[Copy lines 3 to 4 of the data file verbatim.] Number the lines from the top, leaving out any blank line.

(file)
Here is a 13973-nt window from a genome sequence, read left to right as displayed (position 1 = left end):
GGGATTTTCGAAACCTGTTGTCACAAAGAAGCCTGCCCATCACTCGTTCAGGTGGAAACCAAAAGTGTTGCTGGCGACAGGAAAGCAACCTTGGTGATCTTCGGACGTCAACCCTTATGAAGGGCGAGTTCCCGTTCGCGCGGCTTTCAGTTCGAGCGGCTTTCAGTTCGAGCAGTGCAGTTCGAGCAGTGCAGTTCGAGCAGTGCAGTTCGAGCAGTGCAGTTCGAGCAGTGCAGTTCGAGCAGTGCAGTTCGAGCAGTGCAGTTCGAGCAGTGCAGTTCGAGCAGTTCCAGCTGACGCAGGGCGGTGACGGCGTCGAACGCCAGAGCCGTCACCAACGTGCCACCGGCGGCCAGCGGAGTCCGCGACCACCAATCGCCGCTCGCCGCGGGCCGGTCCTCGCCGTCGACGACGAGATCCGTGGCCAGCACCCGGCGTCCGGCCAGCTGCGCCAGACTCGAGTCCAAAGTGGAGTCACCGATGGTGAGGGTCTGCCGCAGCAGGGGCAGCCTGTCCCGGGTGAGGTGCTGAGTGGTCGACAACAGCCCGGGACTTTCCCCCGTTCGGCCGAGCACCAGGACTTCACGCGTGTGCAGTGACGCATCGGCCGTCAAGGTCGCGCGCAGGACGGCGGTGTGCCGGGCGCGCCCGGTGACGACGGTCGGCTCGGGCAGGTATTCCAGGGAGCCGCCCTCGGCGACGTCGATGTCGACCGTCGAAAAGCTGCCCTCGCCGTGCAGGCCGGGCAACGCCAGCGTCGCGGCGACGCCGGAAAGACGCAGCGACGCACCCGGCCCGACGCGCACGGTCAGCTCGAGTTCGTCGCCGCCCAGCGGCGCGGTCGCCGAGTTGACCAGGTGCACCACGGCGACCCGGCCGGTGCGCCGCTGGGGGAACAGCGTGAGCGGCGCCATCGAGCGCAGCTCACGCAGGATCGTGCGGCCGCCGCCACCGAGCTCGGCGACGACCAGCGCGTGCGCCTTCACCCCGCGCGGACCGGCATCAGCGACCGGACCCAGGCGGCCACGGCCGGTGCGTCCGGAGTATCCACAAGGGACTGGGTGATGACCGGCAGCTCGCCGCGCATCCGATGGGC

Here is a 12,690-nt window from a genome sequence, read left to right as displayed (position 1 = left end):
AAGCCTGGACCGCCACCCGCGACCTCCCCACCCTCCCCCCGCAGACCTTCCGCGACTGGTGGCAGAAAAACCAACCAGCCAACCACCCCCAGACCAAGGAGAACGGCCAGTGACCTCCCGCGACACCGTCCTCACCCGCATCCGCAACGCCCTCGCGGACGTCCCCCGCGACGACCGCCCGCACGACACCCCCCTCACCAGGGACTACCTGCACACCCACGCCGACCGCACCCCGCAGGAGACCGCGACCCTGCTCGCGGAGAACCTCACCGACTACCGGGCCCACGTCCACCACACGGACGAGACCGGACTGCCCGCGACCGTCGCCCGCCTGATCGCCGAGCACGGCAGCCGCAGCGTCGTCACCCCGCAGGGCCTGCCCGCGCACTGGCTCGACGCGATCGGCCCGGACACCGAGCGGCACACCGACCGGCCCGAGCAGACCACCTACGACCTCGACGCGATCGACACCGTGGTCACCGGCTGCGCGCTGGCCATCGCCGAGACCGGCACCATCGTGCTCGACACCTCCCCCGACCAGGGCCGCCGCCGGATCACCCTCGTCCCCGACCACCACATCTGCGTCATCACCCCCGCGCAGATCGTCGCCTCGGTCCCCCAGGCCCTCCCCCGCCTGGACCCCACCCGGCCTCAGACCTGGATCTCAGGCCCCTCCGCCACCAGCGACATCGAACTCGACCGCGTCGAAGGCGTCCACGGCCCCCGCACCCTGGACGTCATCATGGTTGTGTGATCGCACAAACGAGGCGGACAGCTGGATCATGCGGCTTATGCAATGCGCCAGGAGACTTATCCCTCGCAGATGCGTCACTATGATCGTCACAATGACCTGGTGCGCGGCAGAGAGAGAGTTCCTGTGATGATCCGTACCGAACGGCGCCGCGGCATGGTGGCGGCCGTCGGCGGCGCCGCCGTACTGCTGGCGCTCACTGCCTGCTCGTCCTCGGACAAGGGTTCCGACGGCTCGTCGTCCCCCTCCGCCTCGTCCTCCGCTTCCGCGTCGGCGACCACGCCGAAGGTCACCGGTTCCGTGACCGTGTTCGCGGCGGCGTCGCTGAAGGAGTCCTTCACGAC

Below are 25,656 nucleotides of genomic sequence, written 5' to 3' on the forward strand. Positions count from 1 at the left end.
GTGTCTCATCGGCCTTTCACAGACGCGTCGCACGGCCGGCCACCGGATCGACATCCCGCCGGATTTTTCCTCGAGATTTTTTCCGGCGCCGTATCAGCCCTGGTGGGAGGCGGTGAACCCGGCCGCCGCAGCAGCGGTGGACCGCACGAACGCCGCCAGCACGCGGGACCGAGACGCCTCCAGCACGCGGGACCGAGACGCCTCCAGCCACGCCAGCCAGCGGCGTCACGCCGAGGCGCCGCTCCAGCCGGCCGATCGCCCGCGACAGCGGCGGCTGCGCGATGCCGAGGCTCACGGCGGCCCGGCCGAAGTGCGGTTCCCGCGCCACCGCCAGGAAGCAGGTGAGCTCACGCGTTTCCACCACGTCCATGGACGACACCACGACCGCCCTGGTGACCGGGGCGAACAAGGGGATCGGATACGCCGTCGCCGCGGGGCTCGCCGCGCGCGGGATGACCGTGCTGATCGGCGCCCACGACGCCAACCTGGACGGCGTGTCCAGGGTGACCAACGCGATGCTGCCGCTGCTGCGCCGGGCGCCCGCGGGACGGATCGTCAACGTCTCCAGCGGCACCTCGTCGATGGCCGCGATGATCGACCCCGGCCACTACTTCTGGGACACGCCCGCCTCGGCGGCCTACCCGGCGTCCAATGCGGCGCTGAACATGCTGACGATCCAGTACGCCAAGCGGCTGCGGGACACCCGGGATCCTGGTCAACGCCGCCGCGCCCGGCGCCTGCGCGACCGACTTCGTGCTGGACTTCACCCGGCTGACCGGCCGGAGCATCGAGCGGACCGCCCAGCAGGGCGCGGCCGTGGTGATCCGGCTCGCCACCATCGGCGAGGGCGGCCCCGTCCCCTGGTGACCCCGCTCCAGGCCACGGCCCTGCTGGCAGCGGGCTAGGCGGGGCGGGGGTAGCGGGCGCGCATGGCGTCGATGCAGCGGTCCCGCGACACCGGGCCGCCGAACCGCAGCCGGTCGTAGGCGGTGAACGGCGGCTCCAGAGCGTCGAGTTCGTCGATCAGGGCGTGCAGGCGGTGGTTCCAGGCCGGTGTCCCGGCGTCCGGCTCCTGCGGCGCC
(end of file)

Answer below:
Here is a 12,690-nt window from a genome sequence, read left to right as displayed (position 1 = left end):
AAGCCTGGACCGCCACCCGCGACCTCCCCACCCTCCCCCCGCAGACCTTCCGCGACTGGTGGCAGAAAAACCAACCAGCCAACCACCCCCAGACCAAGGAGAACGGCCAGTGACCTCCCGCGACACCGTCCTCACCCGCATCCGCAACGCCCTCGCGGACGTCCCCCGCGACGACCGCCCGCACGACACCCCCCTCACCAGGGACTACCTGCACACCCACGCCGACCGCACCCCGCAGGAGACCGCGACCCTGCTCGCGGAGAACCTCACCGACTACCGGGCCCACGTCCACCACACGGACGAGACCGGACTGCCCGCGACCGTCGCCCGCCTGATCGCCGAGCACGGCAGCCGCAGCGTCGTCACCCCGCAGGGCCTGCCCGCGCACTGGCTCGACGCGATCGGCCCGGACACCGAGCGGCACACCGACCGGCCCGAGCAGACCACCTACGACCTCGACGCGATCGACACCGTGGTCACCGGCTGCGCGCTGGCCATCGCCGAGACCGGCACCATCGTGCTCGACACCTCCCCCGACCAGGGCCGCCGCCGGATCACCCTCGTCCCCGACCACCACATCTGCGTCATCACCCCCGCGCAGATCGTCGCCTCGGTCCCCCAGGCCCTCCCCCGCCTGGACCCCACCCGGCCTCAGACCTGGATCTCAGGCCCCTCCGCCACCAGCGACATCGAACTCGACCGCGTCGAAGGCGTCCACGGCCCCCGCACCCTGGACGTCATCATGGTTGTGTGATCGCACAAACGAGGCGGACAGCTGGATCATGCGGCTTATGCAATGCGCCAGGAGACTTATCCCTCGCAGATGCGTCACTATGATCGTCACAATGACCTGGTGCGCGGCAGAGAGAGAGTTCCTGTGATGATCCGTACCGAACGGCGCCGCGGCATGGTGGCGGCCGTCGGCGGCGCCGCCGTACTGCTGGCGCTCACTGCCTGCTCGTCCTCGGACAAGGGTTCCGACGGCTCGTCGTCCCCCTCCGCCTCGTCCTCCGCTTCCGCGTCGGCGACCACGCCGAAGGTCACCGGTTCCGTGACCGTGTTCGCGGCGGCGTCGCTGAAGGAGTCCTTCACGAC